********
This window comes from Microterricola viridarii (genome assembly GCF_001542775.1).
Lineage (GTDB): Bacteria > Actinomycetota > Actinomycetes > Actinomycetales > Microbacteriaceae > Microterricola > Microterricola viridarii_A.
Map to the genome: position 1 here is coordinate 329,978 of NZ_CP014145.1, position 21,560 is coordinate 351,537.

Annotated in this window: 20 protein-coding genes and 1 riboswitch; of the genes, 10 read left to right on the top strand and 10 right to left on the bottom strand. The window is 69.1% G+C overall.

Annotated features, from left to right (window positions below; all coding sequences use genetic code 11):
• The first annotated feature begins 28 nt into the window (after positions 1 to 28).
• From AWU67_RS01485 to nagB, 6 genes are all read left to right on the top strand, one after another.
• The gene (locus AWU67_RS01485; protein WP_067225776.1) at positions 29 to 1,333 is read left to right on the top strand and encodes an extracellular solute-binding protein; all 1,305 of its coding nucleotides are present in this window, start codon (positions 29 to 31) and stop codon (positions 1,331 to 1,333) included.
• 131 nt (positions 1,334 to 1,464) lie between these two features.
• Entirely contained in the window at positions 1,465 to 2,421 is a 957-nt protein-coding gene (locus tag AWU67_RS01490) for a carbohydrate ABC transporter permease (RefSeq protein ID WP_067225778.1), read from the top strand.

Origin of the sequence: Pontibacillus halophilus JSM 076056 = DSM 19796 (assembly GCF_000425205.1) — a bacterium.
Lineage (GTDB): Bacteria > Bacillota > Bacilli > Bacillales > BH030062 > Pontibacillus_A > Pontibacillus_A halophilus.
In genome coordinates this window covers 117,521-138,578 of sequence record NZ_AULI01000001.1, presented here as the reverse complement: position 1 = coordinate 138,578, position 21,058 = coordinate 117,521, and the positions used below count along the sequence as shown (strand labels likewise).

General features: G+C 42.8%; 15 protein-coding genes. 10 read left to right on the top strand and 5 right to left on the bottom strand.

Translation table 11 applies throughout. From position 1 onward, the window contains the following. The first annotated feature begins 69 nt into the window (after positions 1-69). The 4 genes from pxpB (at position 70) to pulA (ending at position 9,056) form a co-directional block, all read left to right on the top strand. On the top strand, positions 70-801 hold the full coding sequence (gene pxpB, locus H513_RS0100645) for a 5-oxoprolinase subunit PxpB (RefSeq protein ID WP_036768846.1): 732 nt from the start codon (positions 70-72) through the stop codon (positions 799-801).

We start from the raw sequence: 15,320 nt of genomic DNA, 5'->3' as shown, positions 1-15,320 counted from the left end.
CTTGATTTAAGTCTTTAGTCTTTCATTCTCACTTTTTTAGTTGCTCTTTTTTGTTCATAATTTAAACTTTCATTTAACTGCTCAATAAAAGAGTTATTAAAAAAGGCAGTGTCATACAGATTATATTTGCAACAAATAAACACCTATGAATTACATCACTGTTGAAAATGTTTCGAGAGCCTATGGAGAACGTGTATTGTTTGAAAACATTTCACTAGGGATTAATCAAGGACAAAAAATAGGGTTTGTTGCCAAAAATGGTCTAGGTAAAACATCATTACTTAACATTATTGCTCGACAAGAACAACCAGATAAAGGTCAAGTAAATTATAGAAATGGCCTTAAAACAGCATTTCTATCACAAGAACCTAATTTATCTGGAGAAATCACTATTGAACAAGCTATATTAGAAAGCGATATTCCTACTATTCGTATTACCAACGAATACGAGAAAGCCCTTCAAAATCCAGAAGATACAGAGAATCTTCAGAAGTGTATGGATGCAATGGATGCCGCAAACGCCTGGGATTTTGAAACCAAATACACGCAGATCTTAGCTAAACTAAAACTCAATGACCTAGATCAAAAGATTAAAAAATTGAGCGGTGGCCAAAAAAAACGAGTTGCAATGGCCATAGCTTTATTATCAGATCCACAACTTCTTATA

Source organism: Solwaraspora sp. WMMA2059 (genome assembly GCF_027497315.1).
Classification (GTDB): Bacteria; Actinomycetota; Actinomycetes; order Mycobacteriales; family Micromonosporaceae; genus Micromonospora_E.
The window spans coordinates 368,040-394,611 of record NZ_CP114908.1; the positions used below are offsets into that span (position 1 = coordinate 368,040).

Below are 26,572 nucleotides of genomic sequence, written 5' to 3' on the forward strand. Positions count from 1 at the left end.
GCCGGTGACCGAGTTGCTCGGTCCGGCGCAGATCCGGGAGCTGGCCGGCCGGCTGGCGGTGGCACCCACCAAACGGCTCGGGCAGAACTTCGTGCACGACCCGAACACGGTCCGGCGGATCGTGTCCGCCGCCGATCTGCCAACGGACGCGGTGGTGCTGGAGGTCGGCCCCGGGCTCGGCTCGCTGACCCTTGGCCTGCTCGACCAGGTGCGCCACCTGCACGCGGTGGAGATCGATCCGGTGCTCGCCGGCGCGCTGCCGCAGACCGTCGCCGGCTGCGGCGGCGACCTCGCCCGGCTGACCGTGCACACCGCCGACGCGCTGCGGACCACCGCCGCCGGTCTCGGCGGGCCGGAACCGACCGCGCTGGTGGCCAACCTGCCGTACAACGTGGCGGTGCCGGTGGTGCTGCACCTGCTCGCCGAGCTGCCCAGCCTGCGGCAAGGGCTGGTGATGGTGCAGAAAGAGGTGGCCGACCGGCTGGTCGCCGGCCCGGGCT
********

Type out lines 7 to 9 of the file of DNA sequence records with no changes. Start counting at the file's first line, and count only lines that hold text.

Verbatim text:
• From AWU67_RS01485 to nagB, 6 genes are all read left to right on the top strand, one after another.
• The gene (locus AWU67_RS01485; protein WP_067225776.1) at positions 29 to 1,333 is read left to right on the top strand and encodes an extracellular solute-binding protein; all 1,305 of its coding nucleotides are present in this window, start codon (positions 29 to 31) and stop codon (positions 1,331 to 1,333) included.
• 131 nt (positions 1,334 to 1,464) lie between these two features.